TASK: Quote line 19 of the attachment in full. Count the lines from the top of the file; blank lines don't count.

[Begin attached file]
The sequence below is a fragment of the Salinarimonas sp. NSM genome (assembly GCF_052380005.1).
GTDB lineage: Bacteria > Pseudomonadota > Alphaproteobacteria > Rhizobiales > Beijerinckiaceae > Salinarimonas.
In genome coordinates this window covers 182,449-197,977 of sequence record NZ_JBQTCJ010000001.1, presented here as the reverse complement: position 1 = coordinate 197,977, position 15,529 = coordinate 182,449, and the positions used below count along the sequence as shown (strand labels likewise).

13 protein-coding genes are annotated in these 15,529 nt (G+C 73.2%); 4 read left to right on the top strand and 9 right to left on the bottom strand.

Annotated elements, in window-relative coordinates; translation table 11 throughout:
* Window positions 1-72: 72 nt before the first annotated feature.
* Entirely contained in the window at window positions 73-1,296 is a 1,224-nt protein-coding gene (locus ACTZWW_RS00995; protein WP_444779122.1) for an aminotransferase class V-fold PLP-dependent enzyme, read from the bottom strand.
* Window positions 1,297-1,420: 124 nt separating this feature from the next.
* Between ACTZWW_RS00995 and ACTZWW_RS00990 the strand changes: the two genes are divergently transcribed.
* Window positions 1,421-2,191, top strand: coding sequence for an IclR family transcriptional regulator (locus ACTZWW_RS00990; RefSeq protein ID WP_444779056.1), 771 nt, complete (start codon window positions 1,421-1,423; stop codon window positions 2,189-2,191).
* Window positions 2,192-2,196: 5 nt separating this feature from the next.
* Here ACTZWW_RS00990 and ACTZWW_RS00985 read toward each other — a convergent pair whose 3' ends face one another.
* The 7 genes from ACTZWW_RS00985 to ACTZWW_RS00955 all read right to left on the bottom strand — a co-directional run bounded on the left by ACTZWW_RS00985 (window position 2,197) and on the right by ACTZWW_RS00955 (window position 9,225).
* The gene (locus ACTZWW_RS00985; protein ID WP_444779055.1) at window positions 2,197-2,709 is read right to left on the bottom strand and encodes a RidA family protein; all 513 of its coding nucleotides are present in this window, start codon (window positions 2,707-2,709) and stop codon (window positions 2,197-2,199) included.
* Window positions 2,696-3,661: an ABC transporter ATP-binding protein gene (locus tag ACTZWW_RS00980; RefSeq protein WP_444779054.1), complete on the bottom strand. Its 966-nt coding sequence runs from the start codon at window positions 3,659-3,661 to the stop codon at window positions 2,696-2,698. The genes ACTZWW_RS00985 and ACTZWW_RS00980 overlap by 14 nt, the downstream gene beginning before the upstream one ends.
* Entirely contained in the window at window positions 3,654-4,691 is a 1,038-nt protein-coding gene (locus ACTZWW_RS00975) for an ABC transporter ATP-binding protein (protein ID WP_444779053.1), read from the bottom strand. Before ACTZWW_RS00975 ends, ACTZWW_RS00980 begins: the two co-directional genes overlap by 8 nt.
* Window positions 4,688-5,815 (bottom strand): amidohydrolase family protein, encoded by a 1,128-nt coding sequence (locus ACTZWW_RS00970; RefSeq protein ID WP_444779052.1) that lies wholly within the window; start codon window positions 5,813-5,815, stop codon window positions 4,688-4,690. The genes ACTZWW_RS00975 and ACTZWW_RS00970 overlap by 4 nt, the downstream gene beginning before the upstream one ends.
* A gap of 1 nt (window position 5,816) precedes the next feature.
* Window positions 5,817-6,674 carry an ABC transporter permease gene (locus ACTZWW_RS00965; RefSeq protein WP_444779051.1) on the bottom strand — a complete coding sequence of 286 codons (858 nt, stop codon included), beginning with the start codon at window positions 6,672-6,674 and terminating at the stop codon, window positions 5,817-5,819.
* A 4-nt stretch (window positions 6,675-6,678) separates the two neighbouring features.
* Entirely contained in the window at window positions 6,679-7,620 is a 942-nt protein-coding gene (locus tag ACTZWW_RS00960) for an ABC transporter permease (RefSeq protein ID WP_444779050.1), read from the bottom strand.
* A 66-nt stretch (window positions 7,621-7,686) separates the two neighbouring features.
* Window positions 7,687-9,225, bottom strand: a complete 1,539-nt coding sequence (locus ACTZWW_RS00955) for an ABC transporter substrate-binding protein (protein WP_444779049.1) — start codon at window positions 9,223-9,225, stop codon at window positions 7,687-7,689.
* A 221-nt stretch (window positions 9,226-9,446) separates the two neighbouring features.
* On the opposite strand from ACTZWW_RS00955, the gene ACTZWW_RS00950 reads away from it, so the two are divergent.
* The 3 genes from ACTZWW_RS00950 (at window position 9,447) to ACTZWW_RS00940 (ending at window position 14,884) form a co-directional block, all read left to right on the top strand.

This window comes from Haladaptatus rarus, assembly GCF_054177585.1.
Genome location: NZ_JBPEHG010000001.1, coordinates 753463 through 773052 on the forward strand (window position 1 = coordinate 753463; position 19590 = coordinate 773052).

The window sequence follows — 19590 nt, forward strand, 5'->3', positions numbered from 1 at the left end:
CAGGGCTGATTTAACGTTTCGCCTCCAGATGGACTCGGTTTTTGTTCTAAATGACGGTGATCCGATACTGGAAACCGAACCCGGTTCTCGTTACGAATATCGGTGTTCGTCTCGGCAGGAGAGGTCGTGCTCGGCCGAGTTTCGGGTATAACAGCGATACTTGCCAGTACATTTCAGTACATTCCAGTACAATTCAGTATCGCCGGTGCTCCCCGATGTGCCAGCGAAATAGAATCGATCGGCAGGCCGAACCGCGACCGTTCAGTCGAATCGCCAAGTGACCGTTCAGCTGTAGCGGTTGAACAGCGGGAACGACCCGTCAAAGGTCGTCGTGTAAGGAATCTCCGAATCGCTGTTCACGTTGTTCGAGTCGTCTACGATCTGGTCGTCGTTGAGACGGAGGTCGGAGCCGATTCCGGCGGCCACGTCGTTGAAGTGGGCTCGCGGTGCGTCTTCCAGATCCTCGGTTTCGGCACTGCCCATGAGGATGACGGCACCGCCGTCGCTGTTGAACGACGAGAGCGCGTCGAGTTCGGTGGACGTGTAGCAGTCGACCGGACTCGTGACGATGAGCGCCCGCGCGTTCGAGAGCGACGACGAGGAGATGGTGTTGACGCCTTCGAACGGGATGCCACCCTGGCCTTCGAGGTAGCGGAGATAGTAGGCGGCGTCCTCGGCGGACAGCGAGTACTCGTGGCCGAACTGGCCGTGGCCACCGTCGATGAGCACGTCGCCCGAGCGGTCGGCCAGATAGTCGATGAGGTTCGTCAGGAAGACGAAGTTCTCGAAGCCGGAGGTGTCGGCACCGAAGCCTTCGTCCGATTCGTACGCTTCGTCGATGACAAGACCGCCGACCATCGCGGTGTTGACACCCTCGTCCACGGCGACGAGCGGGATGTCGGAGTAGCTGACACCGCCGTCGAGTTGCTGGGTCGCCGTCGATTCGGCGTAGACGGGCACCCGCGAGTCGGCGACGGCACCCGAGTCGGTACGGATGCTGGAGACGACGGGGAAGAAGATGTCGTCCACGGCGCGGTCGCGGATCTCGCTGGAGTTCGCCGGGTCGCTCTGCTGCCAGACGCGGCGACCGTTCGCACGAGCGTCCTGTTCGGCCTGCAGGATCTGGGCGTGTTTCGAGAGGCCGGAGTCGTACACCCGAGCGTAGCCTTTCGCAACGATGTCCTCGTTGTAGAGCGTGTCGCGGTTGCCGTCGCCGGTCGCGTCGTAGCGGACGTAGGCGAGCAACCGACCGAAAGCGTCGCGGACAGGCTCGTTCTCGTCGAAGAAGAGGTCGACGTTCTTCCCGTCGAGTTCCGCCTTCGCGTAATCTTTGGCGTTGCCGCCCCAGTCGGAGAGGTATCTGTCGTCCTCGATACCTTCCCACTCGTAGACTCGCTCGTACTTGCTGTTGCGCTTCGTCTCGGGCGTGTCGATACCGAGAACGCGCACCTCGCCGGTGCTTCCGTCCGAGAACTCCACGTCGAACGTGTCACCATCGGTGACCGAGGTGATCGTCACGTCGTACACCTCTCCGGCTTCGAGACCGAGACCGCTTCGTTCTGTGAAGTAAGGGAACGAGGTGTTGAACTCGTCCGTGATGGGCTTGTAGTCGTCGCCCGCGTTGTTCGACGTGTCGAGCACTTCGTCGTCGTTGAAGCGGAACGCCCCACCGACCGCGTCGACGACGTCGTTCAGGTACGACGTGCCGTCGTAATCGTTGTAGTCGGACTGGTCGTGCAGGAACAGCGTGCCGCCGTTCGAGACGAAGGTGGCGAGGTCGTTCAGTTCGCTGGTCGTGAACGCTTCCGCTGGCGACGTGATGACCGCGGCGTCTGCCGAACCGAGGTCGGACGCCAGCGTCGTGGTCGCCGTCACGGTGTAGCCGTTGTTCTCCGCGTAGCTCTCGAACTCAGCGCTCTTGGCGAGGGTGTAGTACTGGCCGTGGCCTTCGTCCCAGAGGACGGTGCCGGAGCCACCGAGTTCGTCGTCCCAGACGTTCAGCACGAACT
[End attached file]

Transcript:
* Window positions 5,817-6,674 carry an ABC transporter permease gene (locus ACTZWW_RS00965; RefSeq protein WP_444779051.1) on the bottom strand — a complete coding sequence of 286 codons (858 nt, stop codon included), beginning with the start codon at window positions 6,672-6,674 and terminating at the stop codon, window positions 5,817-5,819.